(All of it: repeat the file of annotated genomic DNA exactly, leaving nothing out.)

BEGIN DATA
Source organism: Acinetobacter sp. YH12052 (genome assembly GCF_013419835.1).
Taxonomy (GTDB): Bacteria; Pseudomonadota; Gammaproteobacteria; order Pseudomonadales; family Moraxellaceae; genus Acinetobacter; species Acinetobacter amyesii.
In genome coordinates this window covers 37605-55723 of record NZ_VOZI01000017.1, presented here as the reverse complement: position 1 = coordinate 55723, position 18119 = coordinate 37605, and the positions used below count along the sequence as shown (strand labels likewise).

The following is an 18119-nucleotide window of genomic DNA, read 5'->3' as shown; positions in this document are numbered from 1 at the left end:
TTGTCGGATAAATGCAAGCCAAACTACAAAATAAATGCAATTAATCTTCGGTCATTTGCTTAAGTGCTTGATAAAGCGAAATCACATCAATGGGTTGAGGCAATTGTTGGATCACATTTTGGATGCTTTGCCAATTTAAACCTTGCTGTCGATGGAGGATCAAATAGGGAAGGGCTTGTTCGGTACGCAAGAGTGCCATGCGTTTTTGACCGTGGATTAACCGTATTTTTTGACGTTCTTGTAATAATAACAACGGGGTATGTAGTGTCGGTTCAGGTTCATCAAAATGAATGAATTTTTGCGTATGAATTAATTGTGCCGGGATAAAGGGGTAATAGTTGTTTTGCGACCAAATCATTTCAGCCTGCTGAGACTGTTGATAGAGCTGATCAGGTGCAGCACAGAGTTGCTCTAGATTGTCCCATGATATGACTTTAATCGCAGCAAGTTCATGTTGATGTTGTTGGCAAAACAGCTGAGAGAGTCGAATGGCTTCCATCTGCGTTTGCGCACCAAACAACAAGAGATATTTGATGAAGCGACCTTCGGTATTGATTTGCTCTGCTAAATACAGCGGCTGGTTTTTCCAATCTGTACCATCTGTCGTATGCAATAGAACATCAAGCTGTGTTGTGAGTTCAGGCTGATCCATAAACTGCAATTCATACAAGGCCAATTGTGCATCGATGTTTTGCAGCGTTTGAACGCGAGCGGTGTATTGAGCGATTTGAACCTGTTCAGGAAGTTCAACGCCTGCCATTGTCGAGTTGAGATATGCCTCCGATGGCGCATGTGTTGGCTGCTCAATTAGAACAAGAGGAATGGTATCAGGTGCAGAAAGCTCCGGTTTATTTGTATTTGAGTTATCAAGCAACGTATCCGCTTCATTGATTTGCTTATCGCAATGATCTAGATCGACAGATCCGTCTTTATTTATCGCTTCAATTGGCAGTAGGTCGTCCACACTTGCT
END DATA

Source organism: Acinetobacter sp. YH12052 (genome assembly GCF_013419835.1).
Taxonomy (GTDB): Bacteria; Pseudomonadota; Gammaproteobacteria; order Pseudomonadales; family Moraxellaceae; genus Acinetobacter; species Acinetobacter amyesii.
In genome coordinates this window covers 37605-55723 of record NZ_VOZI01000017.1, presented here as the reverse complement: position 1 = coordinate 55723, position 18119 = coordinate 37605, and the positions used below count along the sequence as shown (strand labels likewise).

The following is an 18119-nucleotide window of genomic DNA, read 5'->3' as shown; positions in this document are numbered from 1 at the left end:
TTGTCGGATAAATGCAAGCCAAACTACAAAATAAATGCAATTAATCTTCGGTCATTTGCTTAAGTGCTTGATAAAGCGAAATCACATCAATGGGTTGAGGCAATTGTTGGATCACATTTTGGATGCTTTGCCAATTTAAACCTTGCTGTCGATGGAGGATCAAATAGGGAAGGGCTTGTTCGGTACGCAAGAGTGCCATGCGTTTTTGACCGTGGATTAACCGTATTTTTTGACGTTCTTGTAATAATAACAACGGGGTATGTAGTGTCGGTTCAGGTTCATCAAAATGAATGAATTTTTGCGTATGAATTAATTGTGCCGGGATAAAGGGGTAATAGTTGTTTTGCGACCAAATCATTTCAGCCTGCTGAGACTGTTGATAGAGCTGATCAGGTGCAGCACAGAGTTGCTCTAGATTGTCCCATGATATGACTTTAATCGCAGCAAGTTCATGTTGATGTTGTTGGCAAAACAGCTGAGAGAGTCGAATGGCTTCCATCTGCGTTTGCGCACCAAACAACAAGAGATATTTGATGAAGCGACCTTCGGTATTGATTTGCTCTGCTAAATACAGCGGCTGGTTTTTCCAATCTGTACCATCTGTCGTATGCAATAGAACATCAAGCTGTGTTGTGAGTTCAGGCTGATCCATAAACTGCAATTCATACAAGGCCAATTGTGCATCGATGTTTTGCAGCGTTTGAACGCGAGCGGTGTATTGAGCGATTTGAACCTGTTCAGGAAGTTCAACGCCTGCCATTGTCGAGTTGAGATATGCCTCCGATGGCGCATGTGTTGGCTGCTCAATTAGAACAAGAGGAATGGTATCAGGTGCAGAAAGCTCCGGTTTATTTGTATTTGAGTTATCAAGCAACGTATCCGCTTCATTGATTTGCTTATCGCAATGATCTAGATCGACAGATCCGTCTTTATTTATCGCTTCAATTGGCAGTAGGTCGTCCACACTTGCT